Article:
Omniglot on YouTube!

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Re: Omniglot on YouTube!

Postby Talib » Sat 25 Jul 2009 4:39 am

Sobekhotep wrote:Really? I've heard horror stories about how complicated Dutch grammar is! :)
I've heard many about German grammar, but not Dutch.

I think it feels familiar, like rereading an old book. The syntax is a lot like English.
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Re: Omniglot on YouTube!

Postby Sobekhotep » Mon 27 Jul 2009 4:39 am

Talib wrote:
Sobekhotep wrote:Really? I've heard horror stories about how complicated Dutch grammar is! :)
I've heard many about German grammar, but not Dutch.

I think it feels familiar, like rereading an old book. The syntax is a lot like English.

Perhaps I was misinformed.
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Re: Omniglot on YouTube!

Postby Talib » Mon 27 Jul 2009 5:57 pm

I don't know, my Belgian friend is a fluent speaker and he's translated back and forth to demonstrate how similar the two languages can be (with cognates, loans etc.). I don't think it is a very difficult language for Anglophones, except maybe the phonology.
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Re: Omniglot on YouTube!

Postby Sobekhotep » Tue 28 Jul 2009 1:04 am

Talib wrote:I don't think it is a very difficult language for Anglophones, except maybe the phonology.

Yeah, I think [œy] will be tricky!
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Re: Omniglot on YouTube!

Postby Dennis » Fri 28 Aug 2009 6:26 pm

Heh... I never heard an Anglophone pronounce Dutch so, that he/she sounded somewhat native. The 'g' is fine, they master most of the vocals (which gives away a clue already), but they all pronounce the 'r' as in English. Or they finish words like 'sneed (means cut (past tense))' with a d, while native speakers never end words with voiced consonants (what we say, sounds more like 'sneet')

And I'd say people master [œʏ̯] before [øʏ̯] though.

Thai sounds beautiful, but that 'r' kills it.
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Re: Omniglot on YouTube!

Postby Sobekhotep » Sun 30 Aug 2009 5:06 am

Dennis wrote:Thai sounds beautiful, but that 'r' kills it.

Oh? You don't like the alveolar trill?
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Re: Omniglot on YouTube!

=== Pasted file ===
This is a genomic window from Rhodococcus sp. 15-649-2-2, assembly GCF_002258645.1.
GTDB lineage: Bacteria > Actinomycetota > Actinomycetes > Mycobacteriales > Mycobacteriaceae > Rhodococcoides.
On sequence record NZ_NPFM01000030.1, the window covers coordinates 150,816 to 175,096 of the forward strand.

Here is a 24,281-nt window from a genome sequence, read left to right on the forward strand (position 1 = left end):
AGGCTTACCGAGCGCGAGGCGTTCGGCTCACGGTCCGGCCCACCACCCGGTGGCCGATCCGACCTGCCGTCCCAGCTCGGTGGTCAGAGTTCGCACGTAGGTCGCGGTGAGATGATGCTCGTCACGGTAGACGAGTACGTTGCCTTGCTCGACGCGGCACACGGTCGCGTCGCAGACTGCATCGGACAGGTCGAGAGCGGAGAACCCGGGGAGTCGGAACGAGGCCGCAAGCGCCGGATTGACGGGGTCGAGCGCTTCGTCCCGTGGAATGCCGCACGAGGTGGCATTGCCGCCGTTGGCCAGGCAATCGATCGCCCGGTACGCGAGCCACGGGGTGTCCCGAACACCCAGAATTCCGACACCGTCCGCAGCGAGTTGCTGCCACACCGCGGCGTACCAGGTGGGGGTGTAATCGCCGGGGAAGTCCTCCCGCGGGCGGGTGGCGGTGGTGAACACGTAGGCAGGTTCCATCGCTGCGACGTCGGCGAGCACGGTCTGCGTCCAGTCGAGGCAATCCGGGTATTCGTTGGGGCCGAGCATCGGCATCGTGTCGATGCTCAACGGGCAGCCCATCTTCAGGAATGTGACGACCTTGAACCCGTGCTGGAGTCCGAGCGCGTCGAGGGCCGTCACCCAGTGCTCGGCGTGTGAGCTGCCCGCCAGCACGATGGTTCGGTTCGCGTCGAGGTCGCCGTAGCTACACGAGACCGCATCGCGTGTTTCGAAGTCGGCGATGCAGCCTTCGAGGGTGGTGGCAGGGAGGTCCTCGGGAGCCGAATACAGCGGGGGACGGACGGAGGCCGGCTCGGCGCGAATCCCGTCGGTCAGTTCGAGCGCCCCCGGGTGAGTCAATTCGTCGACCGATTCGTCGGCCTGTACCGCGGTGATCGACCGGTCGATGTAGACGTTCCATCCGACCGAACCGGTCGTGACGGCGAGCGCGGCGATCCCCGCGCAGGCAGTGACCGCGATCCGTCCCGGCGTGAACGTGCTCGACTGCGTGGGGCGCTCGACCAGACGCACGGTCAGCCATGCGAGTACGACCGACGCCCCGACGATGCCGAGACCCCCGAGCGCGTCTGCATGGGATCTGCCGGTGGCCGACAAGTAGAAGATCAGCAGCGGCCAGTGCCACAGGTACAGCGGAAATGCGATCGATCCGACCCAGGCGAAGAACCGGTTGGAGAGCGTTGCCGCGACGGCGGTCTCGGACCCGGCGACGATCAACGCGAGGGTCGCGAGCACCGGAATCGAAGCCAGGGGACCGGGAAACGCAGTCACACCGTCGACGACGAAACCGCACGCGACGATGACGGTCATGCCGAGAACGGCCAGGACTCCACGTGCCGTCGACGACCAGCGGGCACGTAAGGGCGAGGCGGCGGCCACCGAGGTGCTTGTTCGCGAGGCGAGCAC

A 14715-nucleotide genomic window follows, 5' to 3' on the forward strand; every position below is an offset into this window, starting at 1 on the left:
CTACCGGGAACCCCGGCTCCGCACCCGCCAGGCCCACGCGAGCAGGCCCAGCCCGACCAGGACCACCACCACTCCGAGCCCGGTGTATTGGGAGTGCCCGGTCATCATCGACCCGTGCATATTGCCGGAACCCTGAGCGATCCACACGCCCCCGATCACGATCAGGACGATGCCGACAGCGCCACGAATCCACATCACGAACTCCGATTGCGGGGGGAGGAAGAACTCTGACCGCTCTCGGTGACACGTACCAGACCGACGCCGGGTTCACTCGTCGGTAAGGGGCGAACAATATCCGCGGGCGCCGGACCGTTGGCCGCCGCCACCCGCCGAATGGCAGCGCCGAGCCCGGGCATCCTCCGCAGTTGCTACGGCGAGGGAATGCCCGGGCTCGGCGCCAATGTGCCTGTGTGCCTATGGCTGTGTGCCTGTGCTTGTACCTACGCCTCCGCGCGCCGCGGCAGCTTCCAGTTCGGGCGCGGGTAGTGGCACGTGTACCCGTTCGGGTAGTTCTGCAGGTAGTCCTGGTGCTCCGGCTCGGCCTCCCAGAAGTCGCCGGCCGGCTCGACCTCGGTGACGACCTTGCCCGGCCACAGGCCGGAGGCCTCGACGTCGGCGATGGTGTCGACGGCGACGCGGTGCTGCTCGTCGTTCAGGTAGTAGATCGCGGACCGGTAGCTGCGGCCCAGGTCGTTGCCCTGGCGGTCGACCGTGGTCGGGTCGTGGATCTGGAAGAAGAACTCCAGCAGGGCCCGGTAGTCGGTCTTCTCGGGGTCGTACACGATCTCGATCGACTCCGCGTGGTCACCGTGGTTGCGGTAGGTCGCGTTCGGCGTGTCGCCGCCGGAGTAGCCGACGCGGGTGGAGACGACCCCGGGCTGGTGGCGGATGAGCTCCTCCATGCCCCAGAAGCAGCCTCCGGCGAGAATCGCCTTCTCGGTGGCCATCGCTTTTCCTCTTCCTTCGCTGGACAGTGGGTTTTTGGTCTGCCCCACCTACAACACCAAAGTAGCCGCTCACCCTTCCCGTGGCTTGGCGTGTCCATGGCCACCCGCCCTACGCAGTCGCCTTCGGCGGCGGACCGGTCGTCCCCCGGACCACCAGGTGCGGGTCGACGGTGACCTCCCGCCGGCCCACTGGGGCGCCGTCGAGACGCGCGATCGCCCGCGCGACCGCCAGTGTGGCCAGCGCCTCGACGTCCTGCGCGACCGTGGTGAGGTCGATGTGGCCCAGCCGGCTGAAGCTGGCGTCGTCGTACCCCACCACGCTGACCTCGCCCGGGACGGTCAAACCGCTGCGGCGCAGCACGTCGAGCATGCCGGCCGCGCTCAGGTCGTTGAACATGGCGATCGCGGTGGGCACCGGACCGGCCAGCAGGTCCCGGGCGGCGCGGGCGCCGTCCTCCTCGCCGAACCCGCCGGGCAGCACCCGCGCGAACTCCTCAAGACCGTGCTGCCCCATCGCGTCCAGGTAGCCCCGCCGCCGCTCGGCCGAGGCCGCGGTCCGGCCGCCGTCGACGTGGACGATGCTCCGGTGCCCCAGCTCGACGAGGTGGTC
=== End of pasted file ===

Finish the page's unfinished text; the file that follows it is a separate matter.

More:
Postby Talib » Sun 30 Aug 2009 5:40 am

What I don't get about Thai is the orthography. Why denote tone with a combination of homophone letters, vowel length and tone markers when they can just use the diacritics that already exist? Then they could cut down on half of the letters used and spelling would be a lot easier to learn and transliterate.

As far as I know, history the only reason these letters are kept.
Sobekhotep wrote:Oh? You don't like the alveolar trill?
Maybe he has difficulty pronouncing it. A lot of Anglophones do.
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Re: Omniglot on YouTube!

Postby Sobekhotep » Mon 31 Aug 2009 12:21 am

Talib wrote:What I don't get about Thai is the orthography. Why denote tone with a combination of homophone letters, vowel length and tone markers when they can just use the diacritics that already exist? Then they could cut down on half of the letters used and spelling would be a lot easier to learn and transliterate.

It is pretty chaotic, isn't it?

Talib wrote:
Sobekhotep wrote:Oh? You don't like the alveolar trill?
Maybe he has difficulty pronouncing it. A lot of Anglophones do.

But isn't he a native Dutch speaker?
What do you call Dutch speakers using the -phone form? Batavophone? :?
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Re: Omniglot on YouTube!

Postby ILuvEire » Mon 31 Aug 2009 2:36 am

Sobekhotep wrote:
Talib wrote:What I don't get about Thai is the orthography. Why denote tone with a combination of homophone letters, vowel length and tone markers when they can just use the diacritics that already exist? Then they could cut down on half of the letters used and spelling would be a lot easier to learn and transliterate.

It is pretty chaotic, isn't it?

Yeah, that's the only thing keeping me from dabbling with thai. :D

Talib wrote:
Sobekhotep wrote:Oh? You don't like the alveolar trill?
Maybe he has difficulty pronouncing it. A lot of Anglophones do.

But isn't he a native Dutch speaker?
What do you call Dutch speakers using the -phone form? Batavophone? :?

Isn't it a Beneluxophone or something like that?
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Re: Omniglot on YouTube!

Postby Talib » Mon 31 Aug 2009 4:02 am

Sobekhotep wrote:But isn't he a native Dutch speaker?
Depending on dialect, Dutch speakers use a lot of different rhotics. Some use a uvular sound like in German.
What do you call Dutch speakers using the -phone form? Batavophone? :?
What word is this derived from?
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